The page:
The average price of a gallon of on-highway diesel rose 15.3 cents to $2.758 per gallon for the week ending Monday, Sept. 4. This marks the second consecutive increase after a short-lived decrease two weeks ago and the highest prices since July 20, 2015, when diesel cost $2.782. This is also the largest one-week increase since March 7, 2011, when prices went up 15.5 cents.
Diesel price averages went up in all 10 regions in the U.S., according to the Energy Information Administration. The largest average increase was in the Lower Atlantic region, where prices at the pump went up by 19.7 cents per gallon. Prices went up 8.1 cents in the Rocky Mountain region, the smallest increase in the nation.
Following are the average prices by region as reported by the EIA:
- U.S. – $2.758, up 15.3 cents
- East Coast – $2.785, up 16.2 cents
- New England – $2.723, up 10.5 cents
- Central Atlantic – $2.886, up 12.8 cents
- Lower Atlantic – $2.725, up 19.7 cents
- Midwest – $2.707, up 14.1 cents
- Gulf Coast – $2.615, up 18.7 cents
- Rocky Mountain – $2.798, up 8.1 cents
- West Coast – $3.044, up 13.4 cents
- West Coast less California – $2.931, up 12.5 cents
- California – $3.135, up 14 cents
According to ProMiles, the average retail price at truck stops was $2.702 on Monday morning, a 13.3-cent increase from last week.
ProMiles, the software company that maintains the websites ProMiles.com and TruckMiles.com, continues to offer its own weekly fuel price information. The company’s fuel price data are presented in the same format used by the EIA in the agency’s weekly reports. The prices include a national average as well as regional averages, and comparisons to the previous week and the previous year.
A key difference between the EIA and ProMiles reporting is the type and number of fueling stations the company surveys in order to calculate its averages. While EIA surveys 400 truck stops and convenience stores nationwide, ProMiles uses its direct feed from thousands of truck stops to develop its averages.
TruckMiles.com listed the daily average price for Tuesday at $2.789, with truckers in Pennsylvania paying an average of $3.254 pergallon, the highest in the nation. Truckers in Oklahoma are paying a national low of $2.501 per gallon, according to the site. No states in the Lower 48 states have been listed in excess of $4 per gallon at the pump since Dec. 4, 2014. Five states are reporting average prices above $3 for the first time since July 2015. No states have reported average diesel prices below $2 since April 27, 2016.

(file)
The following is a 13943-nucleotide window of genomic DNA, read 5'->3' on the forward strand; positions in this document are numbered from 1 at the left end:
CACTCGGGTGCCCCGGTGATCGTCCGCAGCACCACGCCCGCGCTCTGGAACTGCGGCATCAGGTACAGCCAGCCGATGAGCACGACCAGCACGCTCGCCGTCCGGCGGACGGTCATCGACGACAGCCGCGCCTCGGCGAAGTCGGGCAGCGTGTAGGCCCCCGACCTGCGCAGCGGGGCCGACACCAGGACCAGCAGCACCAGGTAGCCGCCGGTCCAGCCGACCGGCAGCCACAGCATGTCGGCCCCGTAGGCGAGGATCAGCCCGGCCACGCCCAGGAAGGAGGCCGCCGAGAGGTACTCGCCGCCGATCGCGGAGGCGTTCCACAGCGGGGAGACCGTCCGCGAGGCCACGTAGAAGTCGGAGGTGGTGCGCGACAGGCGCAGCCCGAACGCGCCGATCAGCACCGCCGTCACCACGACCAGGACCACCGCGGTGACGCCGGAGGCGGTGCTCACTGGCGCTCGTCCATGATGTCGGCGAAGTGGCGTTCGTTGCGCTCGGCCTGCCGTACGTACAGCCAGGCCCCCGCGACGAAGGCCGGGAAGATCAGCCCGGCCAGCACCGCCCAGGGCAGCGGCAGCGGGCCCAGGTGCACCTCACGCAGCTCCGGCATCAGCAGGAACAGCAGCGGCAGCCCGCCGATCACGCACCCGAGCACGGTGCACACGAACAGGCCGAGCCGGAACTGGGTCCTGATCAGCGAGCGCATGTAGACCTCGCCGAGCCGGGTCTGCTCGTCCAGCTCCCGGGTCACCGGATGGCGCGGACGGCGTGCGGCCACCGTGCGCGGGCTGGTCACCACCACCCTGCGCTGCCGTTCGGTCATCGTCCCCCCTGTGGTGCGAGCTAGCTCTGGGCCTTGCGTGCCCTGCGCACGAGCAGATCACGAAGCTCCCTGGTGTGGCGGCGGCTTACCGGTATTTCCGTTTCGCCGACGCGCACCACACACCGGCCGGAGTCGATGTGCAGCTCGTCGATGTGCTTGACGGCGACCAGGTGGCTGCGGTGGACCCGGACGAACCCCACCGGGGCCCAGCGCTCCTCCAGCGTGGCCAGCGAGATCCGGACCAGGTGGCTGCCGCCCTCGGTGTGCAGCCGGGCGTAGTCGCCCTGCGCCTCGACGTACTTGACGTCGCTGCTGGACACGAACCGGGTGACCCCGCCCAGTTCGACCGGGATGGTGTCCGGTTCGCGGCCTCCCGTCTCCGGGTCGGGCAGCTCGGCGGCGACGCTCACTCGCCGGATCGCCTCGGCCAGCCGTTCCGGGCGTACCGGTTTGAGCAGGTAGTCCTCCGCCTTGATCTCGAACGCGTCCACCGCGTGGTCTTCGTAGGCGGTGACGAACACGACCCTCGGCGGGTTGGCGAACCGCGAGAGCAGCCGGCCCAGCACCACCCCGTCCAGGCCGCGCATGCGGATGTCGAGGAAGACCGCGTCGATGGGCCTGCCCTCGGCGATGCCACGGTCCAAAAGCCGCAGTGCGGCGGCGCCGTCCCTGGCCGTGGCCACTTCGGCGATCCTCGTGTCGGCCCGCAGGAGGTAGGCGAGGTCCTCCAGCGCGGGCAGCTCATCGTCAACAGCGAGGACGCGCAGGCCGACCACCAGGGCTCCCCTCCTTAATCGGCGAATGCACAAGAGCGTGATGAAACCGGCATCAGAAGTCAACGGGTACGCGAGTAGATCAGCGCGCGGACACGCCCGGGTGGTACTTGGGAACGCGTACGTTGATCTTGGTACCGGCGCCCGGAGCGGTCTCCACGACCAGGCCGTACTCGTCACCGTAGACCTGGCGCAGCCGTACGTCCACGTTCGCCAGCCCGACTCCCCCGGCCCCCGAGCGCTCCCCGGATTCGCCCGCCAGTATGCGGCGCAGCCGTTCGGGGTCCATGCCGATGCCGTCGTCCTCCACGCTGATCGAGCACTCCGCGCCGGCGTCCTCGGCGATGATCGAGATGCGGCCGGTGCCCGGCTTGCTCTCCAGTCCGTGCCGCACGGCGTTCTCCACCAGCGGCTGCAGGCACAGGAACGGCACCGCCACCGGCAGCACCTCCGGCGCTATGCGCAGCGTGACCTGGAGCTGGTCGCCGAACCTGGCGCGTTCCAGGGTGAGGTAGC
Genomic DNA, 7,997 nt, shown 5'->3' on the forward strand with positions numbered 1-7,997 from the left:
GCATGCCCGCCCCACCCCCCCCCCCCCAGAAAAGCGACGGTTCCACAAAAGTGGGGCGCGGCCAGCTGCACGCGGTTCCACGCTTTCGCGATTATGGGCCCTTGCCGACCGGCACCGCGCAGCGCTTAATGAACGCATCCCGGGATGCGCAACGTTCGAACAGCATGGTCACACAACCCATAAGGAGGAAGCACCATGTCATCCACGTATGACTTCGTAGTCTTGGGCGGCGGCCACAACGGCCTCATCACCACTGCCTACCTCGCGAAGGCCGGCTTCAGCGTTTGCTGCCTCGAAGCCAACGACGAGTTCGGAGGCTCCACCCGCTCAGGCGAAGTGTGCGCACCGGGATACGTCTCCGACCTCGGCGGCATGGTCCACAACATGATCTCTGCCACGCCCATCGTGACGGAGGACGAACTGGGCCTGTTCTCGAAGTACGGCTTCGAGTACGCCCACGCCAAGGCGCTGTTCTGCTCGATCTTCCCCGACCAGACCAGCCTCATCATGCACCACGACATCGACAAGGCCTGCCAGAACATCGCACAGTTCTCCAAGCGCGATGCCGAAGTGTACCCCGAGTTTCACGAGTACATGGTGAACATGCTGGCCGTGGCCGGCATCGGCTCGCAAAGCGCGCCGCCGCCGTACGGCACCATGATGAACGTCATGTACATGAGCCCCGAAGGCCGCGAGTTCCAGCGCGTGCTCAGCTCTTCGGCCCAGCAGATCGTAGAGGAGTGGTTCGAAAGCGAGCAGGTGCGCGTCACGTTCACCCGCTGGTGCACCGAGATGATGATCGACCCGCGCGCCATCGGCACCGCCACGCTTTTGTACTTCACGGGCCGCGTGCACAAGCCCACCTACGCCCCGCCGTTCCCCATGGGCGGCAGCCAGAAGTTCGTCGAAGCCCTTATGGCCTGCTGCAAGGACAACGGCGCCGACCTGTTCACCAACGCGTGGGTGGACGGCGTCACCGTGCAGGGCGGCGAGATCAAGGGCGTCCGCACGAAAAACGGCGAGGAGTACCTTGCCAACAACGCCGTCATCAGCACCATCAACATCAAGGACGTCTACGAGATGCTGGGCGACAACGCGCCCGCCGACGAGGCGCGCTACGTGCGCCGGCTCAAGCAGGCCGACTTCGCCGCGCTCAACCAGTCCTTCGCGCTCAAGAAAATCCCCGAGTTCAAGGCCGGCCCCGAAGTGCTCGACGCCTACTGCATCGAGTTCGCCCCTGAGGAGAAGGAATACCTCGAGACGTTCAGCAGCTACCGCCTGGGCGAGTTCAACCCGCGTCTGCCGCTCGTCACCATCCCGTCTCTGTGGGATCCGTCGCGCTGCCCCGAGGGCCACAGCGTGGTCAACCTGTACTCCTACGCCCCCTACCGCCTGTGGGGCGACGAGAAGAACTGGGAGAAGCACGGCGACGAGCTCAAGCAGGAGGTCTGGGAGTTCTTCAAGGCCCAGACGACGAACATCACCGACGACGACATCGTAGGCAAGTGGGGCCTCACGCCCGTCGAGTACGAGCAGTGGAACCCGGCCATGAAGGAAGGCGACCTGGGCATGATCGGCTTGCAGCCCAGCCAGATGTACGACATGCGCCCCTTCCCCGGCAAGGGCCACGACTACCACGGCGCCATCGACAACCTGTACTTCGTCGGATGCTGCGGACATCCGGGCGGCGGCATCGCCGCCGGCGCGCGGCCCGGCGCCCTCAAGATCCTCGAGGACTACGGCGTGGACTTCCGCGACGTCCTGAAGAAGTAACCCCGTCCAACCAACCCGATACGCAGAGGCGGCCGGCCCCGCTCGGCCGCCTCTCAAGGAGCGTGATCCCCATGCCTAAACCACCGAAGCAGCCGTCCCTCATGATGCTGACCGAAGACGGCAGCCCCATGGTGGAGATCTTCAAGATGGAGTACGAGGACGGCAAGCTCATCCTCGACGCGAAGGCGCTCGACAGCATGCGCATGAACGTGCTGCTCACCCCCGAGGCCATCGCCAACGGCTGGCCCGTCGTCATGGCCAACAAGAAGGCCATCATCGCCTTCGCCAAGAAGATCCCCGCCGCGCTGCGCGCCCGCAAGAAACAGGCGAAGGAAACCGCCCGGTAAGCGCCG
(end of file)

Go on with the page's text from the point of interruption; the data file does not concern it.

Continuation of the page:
AAA has indexed diesel prices at $2.67 for Tuesday, 30.4 cents more expensive than this time last year and 16.4 cents higher than a month ago.
Fuel prices have increased at a rapid rate in the wake of Hurricane Harvey. On Thursday, Aug. 31, 15 refineries had been completely or partially shut down. Additionally, a pipeline from Houston to the East Coast was also shut down.
On Friday, Sept. 1, ProMiles was reporting a national increase of 4.41 cents from Monday, Aug. 28. However, increases in metro areas during the same time frame were much more significant. In Dallas, diesel increased by 24.1 cents, 15.7 cents in Charlotte, N.C. and 13.8 cents in Kansas City.
Courtesy of ProMiles
Data from ProMiles reveals diesel price increases in metro areas from Aug. 28 to Sept. 4.
By Saturday, Sept. 2, the weekly increase continued to grow. The national average increased by 8 cents and the Dallas area saw diesel go up by more than 30 cents. Charlotte and Kansas City continued to get proportional increases at 20 cents and 17.4 cents, respectively.
According to the Department of Energy, eight Gulf Coast refineries are going back online, accounting for nearly 10 percent of U.S. refining capacity. At one point, more than a quarter of the nation’s refining capacity was affected. The Colonial Pipeline is expected a restart for gasoline on Tuesday, Sept. 5.
As the nation recovers from Harvey’s damage, another massive hurricane is brewing near the southern tip of Florida. Currently, Hurricane Irma is a Category 5 storm located nearly 1,500 miles southeast of Key Largo. Although far away, southern Florida is within the 5-day cone of uncertainty. With sustained winds of 185 mph, Irma is the second-strongest hurricane recorded in the Atlantic. Hurricane Allen had sustained winds of 190 mph in 1980.
Although damage to the nation’s energy infrastructure would be minimal if Irma hits Florida, fuel prices could potentially increase further as demand is likely to increase in response to evacuations and possible relief efforts.
In separate energy news, according to the New York Mercantile Exchange, light sweet crude (also known as West Texas Intermediate) for October delivery was trading at $48.67 at noon CDT on Tuesday, a $2.10 increase from last Monday and a $1.38 increase from its last settlement price. The price of Brent crude oil for November settlement was listed at $53.42, a $1.53 increase from last Monday and a 67-cent increase from its last settlement price.
TANDEM THOUGHTS: What happens to diesel prices after Harvey?
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